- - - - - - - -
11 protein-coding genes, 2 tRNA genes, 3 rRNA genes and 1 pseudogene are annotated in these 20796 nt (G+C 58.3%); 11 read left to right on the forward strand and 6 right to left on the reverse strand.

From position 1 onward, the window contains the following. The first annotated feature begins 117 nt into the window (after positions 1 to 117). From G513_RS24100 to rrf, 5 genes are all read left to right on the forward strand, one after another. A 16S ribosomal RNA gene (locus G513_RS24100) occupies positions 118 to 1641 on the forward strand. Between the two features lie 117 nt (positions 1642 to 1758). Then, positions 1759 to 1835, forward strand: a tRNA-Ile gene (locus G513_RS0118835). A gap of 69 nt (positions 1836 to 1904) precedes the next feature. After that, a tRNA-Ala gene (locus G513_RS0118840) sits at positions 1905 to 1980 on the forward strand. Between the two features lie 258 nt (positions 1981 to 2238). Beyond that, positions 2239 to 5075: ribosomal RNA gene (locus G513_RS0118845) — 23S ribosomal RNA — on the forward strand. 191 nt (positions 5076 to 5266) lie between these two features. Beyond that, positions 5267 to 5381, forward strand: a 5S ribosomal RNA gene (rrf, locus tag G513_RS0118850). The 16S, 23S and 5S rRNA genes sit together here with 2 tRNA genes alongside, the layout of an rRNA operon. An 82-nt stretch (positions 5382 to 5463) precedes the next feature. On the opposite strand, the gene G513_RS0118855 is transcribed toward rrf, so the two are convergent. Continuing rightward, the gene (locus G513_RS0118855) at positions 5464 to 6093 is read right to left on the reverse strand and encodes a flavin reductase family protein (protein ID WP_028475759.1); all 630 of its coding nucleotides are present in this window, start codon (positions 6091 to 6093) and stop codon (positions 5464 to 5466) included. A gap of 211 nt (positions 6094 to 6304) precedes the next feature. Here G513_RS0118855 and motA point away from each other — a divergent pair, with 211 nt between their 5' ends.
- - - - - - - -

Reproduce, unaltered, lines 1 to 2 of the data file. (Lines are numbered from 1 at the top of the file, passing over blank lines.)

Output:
11 protein-coding genes, 2 tRNA genes, 3 rRNA genes and 1 pseudogene are annotated in these 20796 nt (G+C 58.3%); 11 read left to right on the forward strand and 6 right to left on the reverse strand.

From position 1 onward, the window contains the following. The first annotated feature begins 117 nt into the window (after positions 1 to 117). From G513_RS24100 to rrf, 5 genes are all read left to right on the forward strand, one after another. A 16S ribosomal RNA gene (locus G513_RS24100) occupies positions 118 to 1641 on the forward strand. Between the two features lie 117 nt (positions 1642 to 1758). Then, positions 1759 to 1835, forward strand: a tRNA-Ile gene (locus G513_RS0118835). A gap of 69 nt (positions 1836 to 1904) precedes the next feature. After that, a tRNA-Ala gene (locus G513_RS0118840) sits at positions 1905 to 1980 on the forward strand. Between the two features lie 258 nt (positions 1981 to 2238). Beyond that, positions 2239 to 5075: ribosomal RNA gene (locus G513_RS0118845) — 23S ribosomal RNA — on the forward strand. 191 nt (positions 5076 to 5266) lie between these two features. Beyond that, positions 5267 to 5381, forward strand: a 5S ribosomal RNA gene (rrf, locus tag G513_RS0118850). The 16S, 23S and 5S rRNA genes sit together here with 2 tRNA genes alongside, the layout of an rRNA operon. An 82-nt stretch (positions 5382 to 5463) precedes the next feature. On the opposite strand, the gene G513_RS0118855 is transcribed toward rrf, so the two are convergent. Continuing rightward, the gene (locus G513_RS0118855) at positions 5464 to 6093 is read right to left on the reverse strand and encodes a flavin reductase family protein (protein ID WP_028475759.1); all 630 of its coding nucleotides are present in this window, start codon (positions 6091 to 6093) and stop codon (positions 5464 to 5466) included. A gap of 211 nt (positions 6094 to 6304) precedes the next feature. Here G513_RS0118855 and motA point away from each other — a divergent pair, with 211 nt between their 5' ends.